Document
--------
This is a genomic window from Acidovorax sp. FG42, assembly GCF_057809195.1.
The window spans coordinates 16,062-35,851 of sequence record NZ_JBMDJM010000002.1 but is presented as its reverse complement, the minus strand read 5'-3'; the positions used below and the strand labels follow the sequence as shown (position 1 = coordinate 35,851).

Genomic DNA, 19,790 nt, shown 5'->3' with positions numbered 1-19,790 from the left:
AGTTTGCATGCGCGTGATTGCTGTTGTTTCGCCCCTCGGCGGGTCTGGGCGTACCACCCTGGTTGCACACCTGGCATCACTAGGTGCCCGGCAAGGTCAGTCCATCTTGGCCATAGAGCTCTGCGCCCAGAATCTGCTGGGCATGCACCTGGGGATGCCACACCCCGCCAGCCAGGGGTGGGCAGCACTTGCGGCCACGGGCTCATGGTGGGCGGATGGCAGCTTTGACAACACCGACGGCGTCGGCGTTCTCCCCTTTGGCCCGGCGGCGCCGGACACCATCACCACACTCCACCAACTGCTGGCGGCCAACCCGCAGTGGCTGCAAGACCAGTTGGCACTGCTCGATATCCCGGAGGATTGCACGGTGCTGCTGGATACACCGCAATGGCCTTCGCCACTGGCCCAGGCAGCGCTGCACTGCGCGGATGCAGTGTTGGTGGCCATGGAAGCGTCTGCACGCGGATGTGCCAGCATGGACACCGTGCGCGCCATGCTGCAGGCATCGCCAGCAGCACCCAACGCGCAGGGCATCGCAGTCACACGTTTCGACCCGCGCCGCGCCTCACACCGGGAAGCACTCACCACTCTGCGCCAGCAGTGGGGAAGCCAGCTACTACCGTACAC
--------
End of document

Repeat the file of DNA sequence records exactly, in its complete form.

This is a genomic window from Acidovorax sp. FG42, assembly GCF_057809195.1.
The window spans coordinates 16,062-35,851 of sequence record NZ_JBMDJM010000002.1 but is presented as its reverse complement, the minus strand read 5'-3'; the positions used below and the strand labels follow the sequence as shown (position 1 = coordinate 35,851).

Genomic DNA, 19,790 nt, shown 5'->3' with positions numbered 1-19,790 from the left:
AGTTTGCATGCGCGTGATTGCTGTTGTTTCGCCCCTCGGCGGGTCTGGGCGTACCACCCTGGTTGCACACCTGGCATCACTAGGTGCCCGGCAAGGTCAGTCCATCTTGGCCATAGAGCTCTGCGCCCAGAATCTGCTGGGCATGCACCTGGGGATGCCACACCCCGCCAGCCAGGGGTGGGCAGCACTTGCGGCCACGGGCTCATGGTGGGCGGATGGCAGCTTTGACAACACCGACGGCGTCGGCGTTCTCCCCTTTGGCCCGGCGGCGCCGGACACCATCACCACACTCCACCAACTGCTGGCGGCCAACCCGCAGTGGCTGCAAGACCAGTTGGCACTGCTCGATATCCCGGAGGATTGCACGGTGCTGCTGGATACACCGCAATGGCCTTCGCCACTGGCCCAGGCAGCGCTGCACTGCGCGGATGCAGTGTTGGTGGCCATGGAAGCGTCTGCACGCGGATGTGCCAGCATGGACACCGTGCGCGCCATGCTGCAGGCATCGCCAGCAGCACCCAACGCGCAGGGCATCGCAGTCACACGTTTCGACCCGCGCCGCGCCTCACACCGGGAAGCACTCACCACTCTGCGCCAGCAGTGGGGAAGCCAGCTACTACCGTACAC